Maybe her child has special needs or she’s a single parent or she suffers from anxiety or depression. Maybe she has a demanding job outside the home, has a disability, is caring for sick relatives or lives in poverty. She loves being a mom, but some days, the countless responsibilities that come with caretaking pile higher and higher. Tasks like getting groceries and doing laundry are never-ending, even if she’s somehow miraculously on top of everything else. This woman is drowning, and when someone finally notices, instead of lifting her up, they remind her of what she’s clearly neglecting—herself. And if she doesn’t have the time, energy or money to find a babysitter so she can hit the spa or sign up for fancy spin classes? There’s another area of life in which she concludes she’s getting a failing grade. Self-care: needs improvement.
Instead, we’re left feeling chastised or bombarded with “shoulds” and “why don’t yous” disguised as helpful advice. You should really try meal planning and Sunday batch cooking. Why don’t you get up early to meditate before the kids wake up? Excuse me, if a mother is already up twice in the night with the baby, and the toddler gets up at 6 a.m., is she really supposed to set her alarm for five and shave off precious minutes of shut-eye to chant? Unless that meditation session comes with free child care and a housekeeper, she’s going to end up pretty much exactly where she was before.
Give me a damn break. Give all of us a damn break.
I think it’s OK to admit our bar for self-care is low. A mom with a newborn might just want someone to hold her baby for 10 minutes (10 minutes!) so she can eat dinner while it’s still warm. Maybe, if we’re being completely honest, we actually just want a little time to get that dental cleaning, take ourselves to the doctor, go see a play or have an uninterrupted conversation with a friend.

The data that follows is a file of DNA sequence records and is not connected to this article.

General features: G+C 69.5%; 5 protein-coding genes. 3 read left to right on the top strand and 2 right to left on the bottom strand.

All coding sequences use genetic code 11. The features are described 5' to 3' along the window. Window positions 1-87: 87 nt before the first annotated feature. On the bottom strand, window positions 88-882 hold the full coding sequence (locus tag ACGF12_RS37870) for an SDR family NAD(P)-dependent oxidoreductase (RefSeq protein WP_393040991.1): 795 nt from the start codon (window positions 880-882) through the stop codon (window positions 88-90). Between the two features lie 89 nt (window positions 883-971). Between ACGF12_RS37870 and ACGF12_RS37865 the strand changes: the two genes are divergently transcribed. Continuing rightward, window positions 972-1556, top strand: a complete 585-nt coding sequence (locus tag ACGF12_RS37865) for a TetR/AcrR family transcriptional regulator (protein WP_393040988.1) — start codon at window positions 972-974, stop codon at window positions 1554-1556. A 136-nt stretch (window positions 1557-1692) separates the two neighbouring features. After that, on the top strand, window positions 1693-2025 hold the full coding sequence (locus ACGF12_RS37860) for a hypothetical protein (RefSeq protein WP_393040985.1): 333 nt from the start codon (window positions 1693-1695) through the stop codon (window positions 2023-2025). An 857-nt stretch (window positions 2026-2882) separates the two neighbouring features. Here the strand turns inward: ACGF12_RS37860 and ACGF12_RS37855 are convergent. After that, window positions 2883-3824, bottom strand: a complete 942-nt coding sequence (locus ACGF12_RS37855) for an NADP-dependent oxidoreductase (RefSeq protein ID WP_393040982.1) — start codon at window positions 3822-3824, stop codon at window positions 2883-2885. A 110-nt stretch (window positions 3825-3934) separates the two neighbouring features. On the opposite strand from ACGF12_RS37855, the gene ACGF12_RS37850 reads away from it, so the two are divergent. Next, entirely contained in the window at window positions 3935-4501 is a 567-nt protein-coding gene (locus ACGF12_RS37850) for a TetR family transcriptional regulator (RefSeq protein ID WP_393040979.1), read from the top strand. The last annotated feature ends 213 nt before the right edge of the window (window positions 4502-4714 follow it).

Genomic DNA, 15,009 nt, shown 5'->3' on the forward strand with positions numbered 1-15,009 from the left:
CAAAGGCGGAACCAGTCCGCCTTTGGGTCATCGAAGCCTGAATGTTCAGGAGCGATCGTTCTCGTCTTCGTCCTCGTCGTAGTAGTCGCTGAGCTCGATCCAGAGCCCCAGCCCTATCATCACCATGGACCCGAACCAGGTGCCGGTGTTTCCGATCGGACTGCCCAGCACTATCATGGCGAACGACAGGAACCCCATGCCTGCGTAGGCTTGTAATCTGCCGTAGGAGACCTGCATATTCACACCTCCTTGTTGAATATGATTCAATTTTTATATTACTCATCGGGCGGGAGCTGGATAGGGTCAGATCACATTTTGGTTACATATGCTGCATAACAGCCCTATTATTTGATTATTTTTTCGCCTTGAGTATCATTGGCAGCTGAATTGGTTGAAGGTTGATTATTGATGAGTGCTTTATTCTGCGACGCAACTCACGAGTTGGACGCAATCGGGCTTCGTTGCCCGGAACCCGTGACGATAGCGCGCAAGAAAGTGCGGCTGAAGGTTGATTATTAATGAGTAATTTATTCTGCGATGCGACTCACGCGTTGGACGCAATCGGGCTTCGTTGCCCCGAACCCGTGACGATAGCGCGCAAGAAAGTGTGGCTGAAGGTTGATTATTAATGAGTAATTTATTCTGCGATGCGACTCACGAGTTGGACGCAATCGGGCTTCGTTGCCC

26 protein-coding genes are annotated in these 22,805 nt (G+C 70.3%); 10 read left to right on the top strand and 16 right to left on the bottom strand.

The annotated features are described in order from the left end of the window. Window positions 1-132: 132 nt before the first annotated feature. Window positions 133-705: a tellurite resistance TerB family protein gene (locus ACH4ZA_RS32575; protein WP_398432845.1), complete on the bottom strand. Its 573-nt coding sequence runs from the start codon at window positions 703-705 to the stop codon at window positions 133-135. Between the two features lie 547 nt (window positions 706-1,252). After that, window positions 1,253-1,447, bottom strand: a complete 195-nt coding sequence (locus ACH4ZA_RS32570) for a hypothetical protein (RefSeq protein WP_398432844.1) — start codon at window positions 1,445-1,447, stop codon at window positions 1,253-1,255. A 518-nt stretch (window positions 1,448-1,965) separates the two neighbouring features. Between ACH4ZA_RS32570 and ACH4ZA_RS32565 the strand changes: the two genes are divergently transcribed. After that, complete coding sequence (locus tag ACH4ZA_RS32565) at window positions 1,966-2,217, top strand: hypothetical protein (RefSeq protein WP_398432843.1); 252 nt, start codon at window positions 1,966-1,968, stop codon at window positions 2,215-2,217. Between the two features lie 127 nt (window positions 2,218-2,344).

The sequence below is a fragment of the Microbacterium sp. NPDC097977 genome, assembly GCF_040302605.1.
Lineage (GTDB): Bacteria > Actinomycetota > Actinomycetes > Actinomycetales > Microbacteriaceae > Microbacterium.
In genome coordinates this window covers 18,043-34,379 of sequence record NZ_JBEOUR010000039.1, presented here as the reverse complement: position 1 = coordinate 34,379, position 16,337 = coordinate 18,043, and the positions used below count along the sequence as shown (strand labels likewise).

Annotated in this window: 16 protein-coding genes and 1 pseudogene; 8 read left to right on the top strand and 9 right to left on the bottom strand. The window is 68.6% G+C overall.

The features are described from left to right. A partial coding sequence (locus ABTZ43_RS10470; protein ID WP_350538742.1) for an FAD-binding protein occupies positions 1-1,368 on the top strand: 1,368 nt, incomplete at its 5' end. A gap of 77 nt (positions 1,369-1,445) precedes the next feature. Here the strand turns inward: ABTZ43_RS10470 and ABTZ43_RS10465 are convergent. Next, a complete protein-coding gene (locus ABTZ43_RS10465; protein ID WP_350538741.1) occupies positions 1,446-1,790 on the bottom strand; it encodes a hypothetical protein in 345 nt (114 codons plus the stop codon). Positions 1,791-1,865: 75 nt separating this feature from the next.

While mothers are inundated with beauty serums and bounce-back-after-baby exercise programs, what about the dads? How have men escaped the pressure and the commercialization of self-care? They’re expected to work hard and play hard (and obsess over lawn care), which is reductive, old-fashioned and probably insulting to many guys. But they do get to drink beer with their buddies while society lets them rock that dad bod in peace.
I don’t want self-care to feel like such a chore anymore—so let’s take it back. I want old-school self-care: inclusive, achievable and community-based. That super cliché it-takes-a-village stuff that brings women together and helps families thrive. Volunteer to drive the neighbour’s kid to and from that birthday party so she has one less thing to juggle, and say yes when she offers to return the favour next week. Give help and allow yourself to receive it. Support your village in whatever way you can, but be OK with saying no when you’re overwhelmed. We’re designed to push through, but we don’t have to push ourselves to death. We’re allowed to slow down, to pause.
I’m still going to post my freshly painted nails on Instagram because there’s nothing wrong with that—but I’m not going to pretend my manicure lightens my load. For that, I’m looking away from my social media feeds and into the faces of the people in my actual village. And when they need me, I’ll be there for them, too.